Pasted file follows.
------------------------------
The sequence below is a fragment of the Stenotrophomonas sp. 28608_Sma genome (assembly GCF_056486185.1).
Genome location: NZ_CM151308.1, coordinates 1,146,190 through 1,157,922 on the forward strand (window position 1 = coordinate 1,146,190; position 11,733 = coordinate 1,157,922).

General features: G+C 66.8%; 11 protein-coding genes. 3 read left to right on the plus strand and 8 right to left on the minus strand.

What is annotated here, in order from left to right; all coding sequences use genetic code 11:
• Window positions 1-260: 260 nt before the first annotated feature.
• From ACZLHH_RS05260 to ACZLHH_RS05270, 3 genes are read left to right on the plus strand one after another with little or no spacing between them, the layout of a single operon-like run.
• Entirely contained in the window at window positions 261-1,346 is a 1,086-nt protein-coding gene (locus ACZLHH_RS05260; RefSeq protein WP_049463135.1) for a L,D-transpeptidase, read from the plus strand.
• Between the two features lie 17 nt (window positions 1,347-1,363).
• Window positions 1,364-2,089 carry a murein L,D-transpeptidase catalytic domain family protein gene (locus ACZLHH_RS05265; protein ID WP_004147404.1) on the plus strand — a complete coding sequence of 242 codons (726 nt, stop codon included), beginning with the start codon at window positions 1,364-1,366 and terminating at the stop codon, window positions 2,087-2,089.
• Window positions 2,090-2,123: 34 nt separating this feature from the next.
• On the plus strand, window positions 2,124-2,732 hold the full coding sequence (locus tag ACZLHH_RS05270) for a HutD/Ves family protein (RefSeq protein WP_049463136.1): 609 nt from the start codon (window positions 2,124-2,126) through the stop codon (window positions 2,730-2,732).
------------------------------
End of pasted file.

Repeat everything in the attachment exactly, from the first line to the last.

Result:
The sequence below is a fragment of the Stenotrophomonas sp. 28608_Sma genome (assembly GCF_056486185.1).
Genome location: NZ_CM151308.1, coordinates 1,146,190 through 1,157,922 on the forward strand (window position 1 = coordinate 1,146,190; position 11,733 = coordinate 1,157,922).

General features: G+C 66.8%; 11 protein-coding genes. 3 read left to right on the plus strand and 8 right to left on the minus strand.

What is annotated here, in order from left to right; all coding sequences use genetic code 11:
• Window positions 1-260: 260 nt before the first annotated feature.
• From ACZLHH_RS05260 to ACZLHH_RS05270, 3 genes are read left to right on the plus strand one after another with little or no spacing between them, the layout of a single operon-like run.
• Entirely contained in the window at window positions 261-1,346 is a 1,086-nt protein-coding gene (locus ACZLHH_RS05260; RefSeq protein WP_049463135.1) for a L,D-transpeptidase, read from the plus strand.
• Between the two features lie 17 nt (window positions 1,347-1,363).
• Window positions 1,364-2,089 carry a murein L,D-transpeptidase catalytic domain family protein gene (locus ACZLHH_RS05265; protein ID WP_004147404.1) on the plus strand — a complete coding sequence of 242 codons (726 nt, stop codon included), beginning with the start codon at window positions 1,364-1,366 and terminating at the stop codon, window positions 2,087-2,089.
• Window positions 2,090-2,123: 34 nt separating this feature from the next.
• On the plus strand, window positions 2,124-2,732 hold the full coding sequence (locus tag ACZLHH_RS05270) for a HutD/Ves family protein (RefSeq protein WP_049463136.1): 609 nt from the start codon (window positions 2,124-2,126) through the stop codon (window positions 2,730-2,732).